Mr. MICCO: They hired Clint Hurdle in the off-season. As you might remember, Hurdle, a few years ago took the Colorado Rockies to the World Series, lost to the Red Sox. But he's infused such an enthusiasm into the team. You have that, plus I think you have some players who are maturing into better players. Neil Walker is in a second year, is throwing very well; Andrew McCutchen is kind of reaching the potential they thought he would.

And I think you've got enough good pitching. And they've managed in a division that's fairly weak to do very well and the people in Pittsburgh have just loved every minute of it. So, a lot of factors conspired, I think, to bring these guys where they are right now.

SIEGEL: Jerry, in this drought era, what I'll politely refer to as the post-Clemente, post-Stargell era of the Pittsburgh Pirates, the football team, the Steelers, have been great in many seasons, the hockey team, the Penguins, have been great in many years. Are the Pirates that other team in town that people don't really think about that much or have they remained large in the hearts of the people of Pittsburgh?

Mr. MICCO: I think in the hearts of the people of Pittsburgh they've remained large but they're a very discouraged bunch - 18 years will do that to you. The people in Pittsburgh, though, because of the history of the Pirates and the rich history of baseball here still supported them. Now, not like they would've had they won, but nonetheless, they still supported them. And I think it's more of a reward for those fans that the team that's now put together is a good team and they're showing up to show their, you know, appreciation for that.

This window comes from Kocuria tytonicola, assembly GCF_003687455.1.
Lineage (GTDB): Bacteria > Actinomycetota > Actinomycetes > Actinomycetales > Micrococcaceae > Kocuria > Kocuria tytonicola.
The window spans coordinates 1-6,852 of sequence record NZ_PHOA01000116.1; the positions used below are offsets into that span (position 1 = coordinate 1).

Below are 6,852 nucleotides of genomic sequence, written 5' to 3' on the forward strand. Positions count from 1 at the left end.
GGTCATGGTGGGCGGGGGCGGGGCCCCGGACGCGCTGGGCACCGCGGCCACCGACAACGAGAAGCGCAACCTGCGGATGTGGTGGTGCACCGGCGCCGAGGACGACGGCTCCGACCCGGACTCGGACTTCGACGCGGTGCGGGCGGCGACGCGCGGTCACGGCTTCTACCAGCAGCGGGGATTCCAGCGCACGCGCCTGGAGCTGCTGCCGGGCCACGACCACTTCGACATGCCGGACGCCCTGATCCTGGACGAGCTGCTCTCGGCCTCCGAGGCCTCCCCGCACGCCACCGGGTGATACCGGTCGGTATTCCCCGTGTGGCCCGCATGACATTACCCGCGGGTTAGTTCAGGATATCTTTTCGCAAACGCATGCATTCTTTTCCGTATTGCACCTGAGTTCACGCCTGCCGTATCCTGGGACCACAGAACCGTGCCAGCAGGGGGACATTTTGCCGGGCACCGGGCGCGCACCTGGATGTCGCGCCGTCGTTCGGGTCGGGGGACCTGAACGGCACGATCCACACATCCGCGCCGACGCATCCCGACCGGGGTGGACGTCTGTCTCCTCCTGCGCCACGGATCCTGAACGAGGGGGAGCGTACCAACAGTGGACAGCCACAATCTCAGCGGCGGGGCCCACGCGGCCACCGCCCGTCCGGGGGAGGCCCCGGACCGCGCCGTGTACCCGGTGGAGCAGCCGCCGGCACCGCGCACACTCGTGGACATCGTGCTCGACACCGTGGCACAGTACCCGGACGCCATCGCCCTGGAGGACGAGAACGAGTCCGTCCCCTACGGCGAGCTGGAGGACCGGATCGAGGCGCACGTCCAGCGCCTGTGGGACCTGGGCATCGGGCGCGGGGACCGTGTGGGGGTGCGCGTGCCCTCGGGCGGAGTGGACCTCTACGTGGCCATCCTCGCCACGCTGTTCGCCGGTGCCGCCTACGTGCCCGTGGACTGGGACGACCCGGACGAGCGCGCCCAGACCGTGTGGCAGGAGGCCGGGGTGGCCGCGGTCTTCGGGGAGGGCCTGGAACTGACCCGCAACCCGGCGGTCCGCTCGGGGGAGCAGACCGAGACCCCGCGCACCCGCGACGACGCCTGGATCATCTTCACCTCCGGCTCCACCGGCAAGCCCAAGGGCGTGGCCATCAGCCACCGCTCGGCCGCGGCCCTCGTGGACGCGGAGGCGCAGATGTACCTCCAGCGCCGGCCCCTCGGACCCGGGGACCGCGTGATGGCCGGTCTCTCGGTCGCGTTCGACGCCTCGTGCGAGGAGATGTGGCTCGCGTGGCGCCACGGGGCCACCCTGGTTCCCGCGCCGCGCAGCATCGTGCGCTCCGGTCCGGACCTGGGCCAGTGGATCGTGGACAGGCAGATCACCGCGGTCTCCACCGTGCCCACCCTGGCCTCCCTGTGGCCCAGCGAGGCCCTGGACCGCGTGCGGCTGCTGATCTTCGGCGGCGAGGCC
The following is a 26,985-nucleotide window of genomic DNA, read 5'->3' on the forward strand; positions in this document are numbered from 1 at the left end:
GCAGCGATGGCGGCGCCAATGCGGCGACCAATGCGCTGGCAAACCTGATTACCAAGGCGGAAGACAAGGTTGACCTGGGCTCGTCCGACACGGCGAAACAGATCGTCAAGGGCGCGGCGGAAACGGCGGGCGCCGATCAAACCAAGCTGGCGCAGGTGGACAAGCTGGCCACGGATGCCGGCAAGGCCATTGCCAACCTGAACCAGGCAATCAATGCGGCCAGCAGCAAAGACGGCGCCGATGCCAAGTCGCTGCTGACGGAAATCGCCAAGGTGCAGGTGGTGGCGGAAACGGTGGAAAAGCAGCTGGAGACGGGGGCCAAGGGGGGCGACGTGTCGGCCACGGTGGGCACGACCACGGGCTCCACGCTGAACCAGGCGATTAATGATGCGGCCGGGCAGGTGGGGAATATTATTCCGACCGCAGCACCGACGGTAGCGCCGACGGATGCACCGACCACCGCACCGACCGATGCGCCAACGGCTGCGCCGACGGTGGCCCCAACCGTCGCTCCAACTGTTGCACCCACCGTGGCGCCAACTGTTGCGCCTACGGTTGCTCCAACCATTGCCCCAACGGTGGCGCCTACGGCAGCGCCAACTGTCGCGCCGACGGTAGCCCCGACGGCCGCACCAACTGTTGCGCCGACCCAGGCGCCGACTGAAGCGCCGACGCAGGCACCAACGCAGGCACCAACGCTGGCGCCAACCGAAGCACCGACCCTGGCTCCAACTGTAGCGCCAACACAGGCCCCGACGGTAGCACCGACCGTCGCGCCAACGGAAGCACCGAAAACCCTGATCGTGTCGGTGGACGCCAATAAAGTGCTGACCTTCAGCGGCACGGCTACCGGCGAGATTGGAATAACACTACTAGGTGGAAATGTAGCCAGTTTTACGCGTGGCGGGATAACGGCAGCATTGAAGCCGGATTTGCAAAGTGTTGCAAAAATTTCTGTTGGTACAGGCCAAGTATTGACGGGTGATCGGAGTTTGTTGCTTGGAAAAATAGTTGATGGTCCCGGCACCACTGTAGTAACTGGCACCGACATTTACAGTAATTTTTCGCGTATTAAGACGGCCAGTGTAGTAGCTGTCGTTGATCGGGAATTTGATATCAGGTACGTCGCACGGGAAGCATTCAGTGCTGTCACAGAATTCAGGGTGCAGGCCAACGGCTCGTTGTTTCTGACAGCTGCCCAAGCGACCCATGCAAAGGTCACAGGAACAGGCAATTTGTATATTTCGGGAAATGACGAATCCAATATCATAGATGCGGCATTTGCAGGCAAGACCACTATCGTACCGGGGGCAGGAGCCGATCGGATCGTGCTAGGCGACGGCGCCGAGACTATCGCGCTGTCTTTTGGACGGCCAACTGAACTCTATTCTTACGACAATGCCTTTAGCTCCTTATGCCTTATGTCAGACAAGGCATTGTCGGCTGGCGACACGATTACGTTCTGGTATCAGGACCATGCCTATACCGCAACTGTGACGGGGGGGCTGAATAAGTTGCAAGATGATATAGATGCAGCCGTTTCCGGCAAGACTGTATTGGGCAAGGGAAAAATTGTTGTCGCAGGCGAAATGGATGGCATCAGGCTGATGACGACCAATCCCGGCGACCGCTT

SIEGEL: Is this team good enough to end up the season in first place, to be in the postseason, maybe to make it to the World Series?

Mr. MICCO: I think it's going to be a stretch for them to get into the postseason. Their next 40 games - 32 of them are against teams with .500 record or better. I think they have a real shot to break the 18-year losing streak and win 82 or 83 or even 85 games; I don't know if they can do that or not. I don't know if they're quite ready yet to get that far but I think they can contend all the way through.

SIEGEL: Well, Jerry, thanks for talking with us.

Mr. MICCO: Sure, Robert. My pleasure.

SIEGEL: Jerry Micco, who is sports editor for the Pittsburgh Post-Gazette.

Copyright © 2011 NPR. All rights reserved. No quotes from the materials contained herein may be used in any media without attribution to NPR. This transcript is provided for personal, noncommercial use only, pursuant to our Terms of Use. Any other use requires NPR's prior permission. Visit our permissions page for further information.

NPR transcripts are created on a rush deadline by a contractor for NPR, and accuracy and availability may vary. This text may not be in its final form and may be updated or revised in the future. Please be aware that the authoritative record of NPR's programming is the audio.

Comments

 

Please keep your community civil. All comments must follow the NPR.org Community rules and terms of use, and will be moderated prior to posting. NPR reserves the right to use the comments we receive, in whole or in part, and to use the commenter's name and location, in any medium. See also the Terms of Use, Privacy Policy and Community FAQ.